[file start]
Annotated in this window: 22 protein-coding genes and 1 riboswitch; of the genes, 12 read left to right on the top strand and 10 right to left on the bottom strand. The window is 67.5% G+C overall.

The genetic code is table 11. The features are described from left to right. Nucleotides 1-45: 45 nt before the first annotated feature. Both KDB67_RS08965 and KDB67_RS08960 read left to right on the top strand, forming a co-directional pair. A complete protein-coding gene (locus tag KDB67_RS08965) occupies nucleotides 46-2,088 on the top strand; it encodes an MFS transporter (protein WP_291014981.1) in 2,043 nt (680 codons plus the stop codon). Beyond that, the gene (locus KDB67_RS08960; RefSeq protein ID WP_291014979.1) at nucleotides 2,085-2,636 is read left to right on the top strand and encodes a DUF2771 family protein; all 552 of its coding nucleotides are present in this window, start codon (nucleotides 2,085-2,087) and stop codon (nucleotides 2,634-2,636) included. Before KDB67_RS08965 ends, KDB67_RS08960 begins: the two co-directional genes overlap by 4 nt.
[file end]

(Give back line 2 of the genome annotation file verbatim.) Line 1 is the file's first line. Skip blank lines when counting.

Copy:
The genetic code is table 11. The features are described from left to right. Nucleotides 1-45: 45 nt before the first annotated feature. Both KDB67_RS08965 and KDB67_RS08960 read left to right on the top strand, forming a co-directional pair. A complete protein-coding gene (locus tag KDB67_RS08965) occupies nucleotides 46-2,088 on the top strand; it encodes an MFS transporter (protein WP_291014981.1) in 2,043 nt (680 codons plus the stop codon). Beyond that, the gene (locus KDB67_RS08960; RefSeq protein ID WP_291014979.1) at nucleotides 2,085-2,636 is read left to right on the top strand and encodes a DUF2771 family protein; all 552 of its coding nucleotides are present in this window, start codon (nucleotides 2,085-2,087) and stop codon (nucleotides 2,634-2,636) included. Before KDB67_RS08965 ends, KDB67_RS08960 begins: the two co-directional genes overlap by 4 nt.